This configuration may be used with standalone Samba servers, domain member servers (NT4 or ADS), and for a PDC that uses either an smbpasswd or a tdbsam-based Samba passdb backend.

Winbind/NSS with the default local IDMAP table:

There are many sites that require only a simple Samba server or a single Samba server that is a member of a Windows NT4 domain or an ADS domain. A typical example is an appliance like file server on which no local accounts are configured and winbind is used to obtain account credentials from the domain controllers for the domain. The domain control can be provided by Samba-3, MS Windows NT4, or MS Windows Active Directory.

Winbind is a great convenience in this situation. All that is needed is a range of UID numbers and GID numbers that can be defined in the smb.conf file. The /etc/nsswitch.conf file is configured to use winbind , which does all the difficult work of mapping incoming SIDs to appropriate UIDs and GIDs. The SIDs are allocated a UID/GID in the order in which winbind receives them.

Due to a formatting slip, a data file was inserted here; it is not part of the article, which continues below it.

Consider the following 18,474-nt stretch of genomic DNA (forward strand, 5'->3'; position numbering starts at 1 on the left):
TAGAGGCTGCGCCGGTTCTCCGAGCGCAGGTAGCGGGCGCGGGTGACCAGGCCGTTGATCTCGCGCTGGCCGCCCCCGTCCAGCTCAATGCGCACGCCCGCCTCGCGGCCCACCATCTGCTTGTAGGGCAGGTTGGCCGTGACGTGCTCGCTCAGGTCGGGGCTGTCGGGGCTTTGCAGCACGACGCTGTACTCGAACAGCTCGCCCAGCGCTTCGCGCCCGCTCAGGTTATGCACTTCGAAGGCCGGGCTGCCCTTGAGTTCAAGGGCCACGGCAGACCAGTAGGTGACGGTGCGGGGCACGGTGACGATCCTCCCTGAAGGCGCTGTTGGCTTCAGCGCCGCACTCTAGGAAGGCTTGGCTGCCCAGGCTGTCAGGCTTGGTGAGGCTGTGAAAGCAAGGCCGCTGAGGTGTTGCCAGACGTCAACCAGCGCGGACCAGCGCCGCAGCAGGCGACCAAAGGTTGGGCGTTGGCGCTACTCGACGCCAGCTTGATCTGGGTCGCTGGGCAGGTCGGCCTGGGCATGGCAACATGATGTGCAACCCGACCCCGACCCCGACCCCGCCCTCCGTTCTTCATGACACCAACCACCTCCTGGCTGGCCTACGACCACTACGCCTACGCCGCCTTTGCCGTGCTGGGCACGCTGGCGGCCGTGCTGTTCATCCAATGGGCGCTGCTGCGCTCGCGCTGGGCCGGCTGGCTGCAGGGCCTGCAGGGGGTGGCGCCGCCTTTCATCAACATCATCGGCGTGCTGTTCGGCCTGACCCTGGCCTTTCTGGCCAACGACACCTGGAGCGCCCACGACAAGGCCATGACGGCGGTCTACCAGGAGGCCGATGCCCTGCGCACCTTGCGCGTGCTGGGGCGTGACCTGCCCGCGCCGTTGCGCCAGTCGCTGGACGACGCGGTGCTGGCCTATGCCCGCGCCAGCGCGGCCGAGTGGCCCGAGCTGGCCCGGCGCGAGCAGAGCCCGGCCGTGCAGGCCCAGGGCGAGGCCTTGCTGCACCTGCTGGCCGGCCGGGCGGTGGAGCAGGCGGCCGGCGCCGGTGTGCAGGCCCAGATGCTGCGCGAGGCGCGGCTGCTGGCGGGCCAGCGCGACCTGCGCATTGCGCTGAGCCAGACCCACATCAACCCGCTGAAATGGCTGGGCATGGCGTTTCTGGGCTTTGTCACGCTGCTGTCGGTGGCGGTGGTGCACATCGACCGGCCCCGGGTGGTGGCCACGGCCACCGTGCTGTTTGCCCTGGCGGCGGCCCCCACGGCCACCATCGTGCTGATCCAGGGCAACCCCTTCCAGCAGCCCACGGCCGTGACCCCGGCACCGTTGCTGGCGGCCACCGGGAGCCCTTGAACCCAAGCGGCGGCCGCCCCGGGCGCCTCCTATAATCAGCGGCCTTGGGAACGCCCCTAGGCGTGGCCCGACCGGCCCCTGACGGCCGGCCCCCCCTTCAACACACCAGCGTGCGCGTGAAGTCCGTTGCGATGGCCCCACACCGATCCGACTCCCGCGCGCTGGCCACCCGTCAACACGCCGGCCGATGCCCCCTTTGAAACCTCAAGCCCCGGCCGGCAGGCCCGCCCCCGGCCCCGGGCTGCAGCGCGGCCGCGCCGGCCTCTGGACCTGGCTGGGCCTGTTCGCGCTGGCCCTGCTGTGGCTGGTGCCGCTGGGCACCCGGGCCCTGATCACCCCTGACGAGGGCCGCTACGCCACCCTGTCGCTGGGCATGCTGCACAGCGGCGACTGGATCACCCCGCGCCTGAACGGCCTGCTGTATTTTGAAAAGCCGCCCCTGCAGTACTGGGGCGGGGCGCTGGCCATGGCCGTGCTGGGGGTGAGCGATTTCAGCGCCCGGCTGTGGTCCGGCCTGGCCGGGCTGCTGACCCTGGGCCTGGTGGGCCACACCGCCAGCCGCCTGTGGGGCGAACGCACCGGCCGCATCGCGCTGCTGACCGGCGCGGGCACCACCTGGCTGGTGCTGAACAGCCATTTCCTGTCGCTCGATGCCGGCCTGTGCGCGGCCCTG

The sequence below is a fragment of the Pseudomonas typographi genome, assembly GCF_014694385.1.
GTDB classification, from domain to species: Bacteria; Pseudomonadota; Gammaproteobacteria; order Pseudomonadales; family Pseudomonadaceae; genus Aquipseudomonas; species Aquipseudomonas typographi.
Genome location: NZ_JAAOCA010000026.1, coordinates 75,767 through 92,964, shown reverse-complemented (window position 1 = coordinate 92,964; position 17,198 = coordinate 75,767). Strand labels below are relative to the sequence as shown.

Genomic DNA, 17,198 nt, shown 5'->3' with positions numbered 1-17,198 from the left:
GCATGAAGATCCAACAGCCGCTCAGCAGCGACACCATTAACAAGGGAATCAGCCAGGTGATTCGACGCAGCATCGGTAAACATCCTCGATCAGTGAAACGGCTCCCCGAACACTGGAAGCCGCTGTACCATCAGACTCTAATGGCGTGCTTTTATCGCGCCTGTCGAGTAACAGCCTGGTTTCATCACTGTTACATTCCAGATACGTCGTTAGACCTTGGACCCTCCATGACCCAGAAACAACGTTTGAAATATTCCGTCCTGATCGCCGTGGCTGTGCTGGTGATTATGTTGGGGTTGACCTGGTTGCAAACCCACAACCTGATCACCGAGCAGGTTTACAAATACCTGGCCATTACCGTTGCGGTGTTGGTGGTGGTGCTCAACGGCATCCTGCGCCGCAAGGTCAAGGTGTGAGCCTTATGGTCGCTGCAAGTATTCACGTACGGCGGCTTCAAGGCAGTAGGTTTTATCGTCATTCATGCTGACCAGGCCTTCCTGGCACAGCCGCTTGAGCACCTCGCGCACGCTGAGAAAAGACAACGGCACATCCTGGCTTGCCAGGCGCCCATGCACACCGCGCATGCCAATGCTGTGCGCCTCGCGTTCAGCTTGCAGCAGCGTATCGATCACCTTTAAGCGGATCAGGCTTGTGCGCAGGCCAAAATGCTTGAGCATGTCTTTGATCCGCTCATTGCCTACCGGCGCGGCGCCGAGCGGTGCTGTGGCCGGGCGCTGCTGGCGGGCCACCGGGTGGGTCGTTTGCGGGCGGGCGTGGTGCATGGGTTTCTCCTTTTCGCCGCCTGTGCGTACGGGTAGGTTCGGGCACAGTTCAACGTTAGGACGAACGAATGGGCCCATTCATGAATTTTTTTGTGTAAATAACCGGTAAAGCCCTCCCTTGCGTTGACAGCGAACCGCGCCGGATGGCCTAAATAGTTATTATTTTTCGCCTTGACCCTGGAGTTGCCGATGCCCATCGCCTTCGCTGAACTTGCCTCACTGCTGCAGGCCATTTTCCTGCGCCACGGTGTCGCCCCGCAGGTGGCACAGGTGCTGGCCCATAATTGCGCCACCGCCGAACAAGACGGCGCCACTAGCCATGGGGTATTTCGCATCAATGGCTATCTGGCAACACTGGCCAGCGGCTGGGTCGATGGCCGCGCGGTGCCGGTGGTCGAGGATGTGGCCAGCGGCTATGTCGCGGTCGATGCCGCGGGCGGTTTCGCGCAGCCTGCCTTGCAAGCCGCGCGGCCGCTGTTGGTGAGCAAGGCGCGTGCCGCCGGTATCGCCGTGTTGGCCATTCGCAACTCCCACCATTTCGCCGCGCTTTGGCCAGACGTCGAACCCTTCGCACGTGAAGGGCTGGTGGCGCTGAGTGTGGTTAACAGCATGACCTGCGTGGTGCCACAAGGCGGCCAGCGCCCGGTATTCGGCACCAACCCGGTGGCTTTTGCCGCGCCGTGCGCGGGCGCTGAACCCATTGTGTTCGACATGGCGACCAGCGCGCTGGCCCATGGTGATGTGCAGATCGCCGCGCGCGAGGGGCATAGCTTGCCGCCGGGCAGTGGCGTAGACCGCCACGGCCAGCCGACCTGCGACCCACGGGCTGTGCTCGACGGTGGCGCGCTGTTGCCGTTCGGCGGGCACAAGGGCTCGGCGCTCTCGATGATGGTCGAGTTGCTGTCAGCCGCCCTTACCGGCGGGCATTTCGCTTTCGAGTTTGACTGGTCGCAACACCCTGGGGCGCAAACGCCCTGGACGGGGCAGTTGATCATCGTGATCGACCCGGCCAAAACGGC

This configuration is not convenient or practical in sites that have more than one Samba server and that require the same UID or GID for the same user or group across all servers. One of the hazards of this method is that in the event that the winbind IDMAP file becomes corrupted or lost, the repaired or rebuilt IDMAP file may allocate UIDs and GIDs to different users and groups from what was there previously with the result that MS Windows files that are stored on the Samba server may now not belong to the rightful owners.

Winbind/NSS uses RID based IDMAP:

The IDMAP_RID facility is new to Samba version 3.0.8. It was added to make life easier for a number of sites that are committed to use of MS ADS, that do not apply an ADS schema extension, and that do not have an installed an LDAP directory server just for the purpose of maintaining an IDMAP table. If you have a single ADS domain (not a forest of domains, and not multiple domain trees) and you want a simple cookie-cutter solution to the IDMAP table problem, then IDMAP_RID is an obvious choice.